A key factor in reducing obesity rates in the Indigenous population in the longer term lies in establishing healthy eating patterns among children, for example, encouraging regular consumption of fruit and vegetables. In 2008, more than half (59%) of Indigenous children aged 1-14 years were reported to eat fruit every day. This rate was significantly lower in remote areas than in non-remote areas (52% and 61% respectively). In addition, 53% of Indigenous children were eating vegetables daily.This rate did not differ significantly between remote and non-remote areas (graph S9.6).
S9.6 Daily fruit and vegetable consumption by remoteness, Indigenous children aged 1-14 years - 2008
Tobacco smoking was the leading risk factor contributing to the burden of disease for Indigenous Australians in 2003 (Vos et al. 2007). In the 2008 NATSISS, 47% of Indigenous people aged 15 years and over were current smokers. The smoking rate for Indigenous people has decreased since 2002 when it was 51%. However, after adjusting for differences in the age structures between the Indigenous and non-Indigenous populations, Indigenous people were still twice as likely as non-Indigenous people to be current smokers.
The extent to which people participate in the economy is closely related to their living standards and broader wellbeing. It can also influence how individuals interact at the family and community levels. In 2006, 48% of Indigenous people aged 15-64 years were employed, compared with 43% in 2001. However, the proportion of non-Indigenous people aged 15-64 years who were employed also increased during this period (68% in 2001 compared with 72% in 2006). Of those who were employed in 2006, 41% of Indigenous people were working part-time (compared with 31% of non-Indigenous employed people).
Home ownership is an indicator of wealth and saving, and is usually associated with employment and the income this generates. The proportion of Indigenous people living in home owner/purchaser households increased from 26% in 2001 to 29% in 2006.
Poor living conditions can have a substantial impact on people’s health and wellbeing. In particular, overcrowding in housing is a problem experienced by many Indigenous people. Overcrowding places pressure on existing household infrastructure and may encourage the spread of infection and disease. While overcrowding remains a problem within Indigenous communities, the proportion of Indigenous people living in overcrowded housing decreased between 2001 and 2006 (from 31% to 27%). During the same period, the proportion of non-Indigenous people living in overcrowded housing was relatively unchanged (at about 6%) (graph S9.7).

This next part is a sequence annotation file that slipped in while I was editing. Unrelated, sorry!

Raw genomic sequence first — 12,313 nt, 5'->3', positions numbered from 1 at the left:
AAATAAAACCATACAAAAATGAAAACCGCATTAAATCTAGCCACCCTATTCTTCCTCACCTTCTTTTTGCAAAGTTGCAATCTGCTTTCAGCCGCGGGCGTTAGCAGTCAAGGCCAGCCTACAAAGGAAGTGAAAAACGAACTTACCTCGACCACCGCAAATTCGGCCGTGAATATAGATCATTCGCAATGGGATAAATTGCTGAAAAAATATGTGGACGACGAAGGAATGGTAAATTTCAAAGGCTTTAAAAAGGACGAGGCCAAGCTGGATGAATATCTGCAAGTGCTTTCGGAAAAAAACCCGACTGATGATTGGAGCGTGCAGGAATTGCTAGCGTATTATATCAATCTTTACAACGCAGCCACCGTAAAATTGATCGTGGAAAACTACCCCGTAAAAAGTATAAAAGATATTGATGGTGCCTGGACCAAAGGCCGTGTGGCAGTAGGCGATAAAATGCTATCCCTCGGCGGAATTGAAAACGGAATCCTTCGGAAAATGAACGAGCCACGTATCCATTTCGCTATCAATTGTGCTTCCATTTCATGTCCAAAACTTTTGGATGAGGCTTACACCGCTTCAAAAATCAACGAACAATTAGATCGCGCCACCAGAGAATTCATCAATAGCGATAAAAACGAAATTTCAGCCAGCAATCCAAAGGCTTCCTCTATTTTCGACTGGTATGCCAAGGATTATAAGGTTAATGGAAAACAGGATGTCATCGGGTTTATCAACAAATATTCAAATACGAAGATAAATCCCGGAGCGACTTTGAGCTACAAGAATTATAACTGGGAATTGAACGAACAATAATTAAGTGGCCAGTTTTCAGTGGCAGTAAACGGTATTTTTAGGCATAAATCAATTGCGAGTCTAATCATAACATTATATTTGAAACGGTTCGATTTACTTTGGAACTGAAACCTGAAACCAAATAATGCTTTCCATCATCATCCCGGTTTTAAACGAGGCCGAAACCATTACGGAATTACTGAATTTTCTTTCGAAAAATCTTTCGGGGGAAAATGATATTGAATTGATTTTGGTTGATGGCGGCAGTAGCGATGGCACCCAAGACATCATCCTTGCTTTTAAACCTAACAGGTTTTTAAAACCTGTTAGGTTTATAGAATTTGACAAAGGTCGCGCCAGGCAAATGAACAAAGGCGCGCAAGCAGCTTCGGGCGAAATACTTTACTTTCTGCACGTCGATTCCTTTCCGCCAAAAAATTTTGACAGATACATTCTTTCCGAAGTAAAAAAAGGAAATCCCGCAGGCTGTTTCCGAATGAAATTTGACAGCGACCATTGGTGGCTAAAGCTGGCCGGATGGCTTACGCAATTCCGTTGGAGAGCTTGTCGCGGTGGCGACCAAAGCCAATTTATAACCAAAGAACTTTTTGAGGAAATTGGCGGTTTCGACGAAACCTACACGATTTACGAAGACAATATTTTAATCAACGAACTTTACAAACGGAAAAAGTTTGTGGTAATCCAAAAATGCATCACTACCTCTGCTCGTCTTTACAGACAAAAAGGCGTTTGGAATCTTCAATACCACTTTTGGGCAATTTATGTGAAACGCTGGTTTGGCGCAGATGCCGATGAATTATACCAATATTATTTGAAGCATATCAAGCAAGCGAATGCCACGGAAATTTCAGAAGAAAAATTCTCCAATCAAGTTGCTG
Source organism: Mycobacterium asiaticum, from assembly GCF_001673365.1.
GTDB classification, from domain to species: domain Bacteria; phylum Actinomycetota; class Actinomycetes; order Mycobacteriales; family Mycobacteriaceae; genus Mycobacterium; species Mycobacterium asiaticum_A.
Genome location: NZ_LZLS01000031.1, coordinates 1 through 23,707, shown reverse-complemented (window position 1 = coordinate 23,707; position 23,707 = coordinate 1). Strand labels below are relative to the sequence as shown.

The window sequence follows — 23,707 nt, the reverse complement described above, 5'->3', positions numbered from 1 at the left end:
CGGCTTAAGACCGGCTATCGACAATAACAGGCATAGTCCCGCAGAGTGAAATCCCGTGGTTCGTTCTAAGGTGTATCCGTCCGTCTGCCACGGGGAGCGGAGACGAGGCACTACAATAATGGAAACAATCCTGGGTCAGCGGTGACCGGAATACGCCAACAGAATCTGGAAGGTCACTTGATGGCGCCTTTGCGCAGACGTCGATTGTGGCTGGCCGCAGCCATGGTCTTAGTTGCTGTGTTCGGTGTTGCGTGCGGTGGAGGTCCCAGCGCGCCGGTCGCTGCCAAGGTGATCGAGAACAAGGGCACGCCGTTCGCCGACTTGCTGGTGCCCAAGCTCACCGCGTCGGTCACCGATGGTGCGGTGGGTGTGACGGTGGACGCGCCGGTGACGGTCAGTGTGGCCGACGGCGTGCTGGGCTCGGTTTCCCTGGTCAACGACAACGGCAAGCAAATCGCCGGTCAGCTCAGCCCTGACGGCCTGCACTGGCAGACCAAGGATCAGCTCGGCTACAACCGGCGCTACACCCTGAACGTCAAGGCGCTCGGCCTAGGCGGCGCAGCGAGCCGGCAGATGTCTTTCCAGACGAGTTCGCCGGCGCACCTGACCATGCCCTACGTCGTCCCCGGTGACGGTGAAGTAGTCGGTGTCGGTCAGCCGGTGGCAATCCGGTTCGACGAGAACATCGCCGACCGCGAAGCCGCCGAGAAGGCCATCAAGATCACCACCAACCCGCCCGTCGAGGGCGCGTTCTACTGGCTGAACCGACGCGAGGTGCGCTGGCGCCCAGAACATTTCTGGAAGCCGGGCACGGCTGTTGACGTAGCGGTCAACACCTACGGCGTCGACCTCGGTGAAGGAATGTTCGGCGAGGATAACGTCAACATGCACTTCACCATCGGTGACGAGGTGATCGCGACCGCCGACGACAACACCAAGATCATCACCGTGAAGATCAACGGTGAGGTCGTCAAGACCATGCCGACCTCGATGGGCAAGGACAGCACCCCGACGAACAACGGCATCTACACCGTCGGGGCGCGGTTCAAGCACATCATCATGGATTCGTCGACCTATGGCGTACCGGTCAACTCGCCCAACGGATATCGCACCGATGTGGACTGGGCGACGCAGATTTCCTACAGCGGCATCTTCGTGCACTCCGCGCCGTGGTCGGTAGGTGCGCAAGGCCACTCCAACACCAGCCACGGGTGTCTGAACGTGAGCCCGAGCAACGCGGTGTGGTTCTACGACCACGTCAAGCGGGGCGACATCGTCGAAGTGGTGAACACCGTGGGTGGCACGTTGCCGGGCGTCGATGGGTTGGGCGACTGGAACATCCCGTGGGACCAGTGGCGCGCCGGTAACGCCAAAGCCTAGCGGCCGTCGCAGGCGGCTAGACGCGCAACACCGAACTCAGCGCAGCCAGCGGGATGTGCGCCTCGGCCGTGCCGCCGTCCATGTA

S9.7 Indigenous persons living in overcrowded housing(a) - 2001 and 2006
Other important aspects of environmental health include access to clean water, working sewerage systems and a reliable supply of electricity. While many Indigenous people living in cities and large towns have regular access to these utilities, problems with access are more prevalent for members of remote, discrete Indigenous communities. Data from the Community Housing and Infrastructure Needs Survey (CHINS) show that in 2006, there were about 82,300 Indigenous people living in 322 discrete Indigenous communities with a population of 50 people or more. In 2006, 59% of these people had experienced an interruption to their water supply in the previous 12 months. In addition, 40% of these people had experienced sewerage overflows or leakages and 81% had experienced an electricity interruption in the previous 12 months.
Safe and supportive communities
Community is a fundamental part of Indigenous culture, with group activities playing an important role in maintaining ties between community members. Participation in sporting activities brings people together and is associated with good physical and mental health. In the 2008 NATSISS, 95% of Indigenous people were living in households that had access to outdoor playing fields and play areas. In addition, 76% of Indigenous people lived in households with access to a swimming pool in their community and 72% had access to an indoor sports centre. Access to these sporting facilities was significantly higher in non-remote areas than in remote areas (graph S9.8). Almost half (47%) of Indigenous children aged 4-14 years, had been involved in organised sport in the last 12 months. This proportion was higher in non-remote areas (49%) than in remote areas (40%).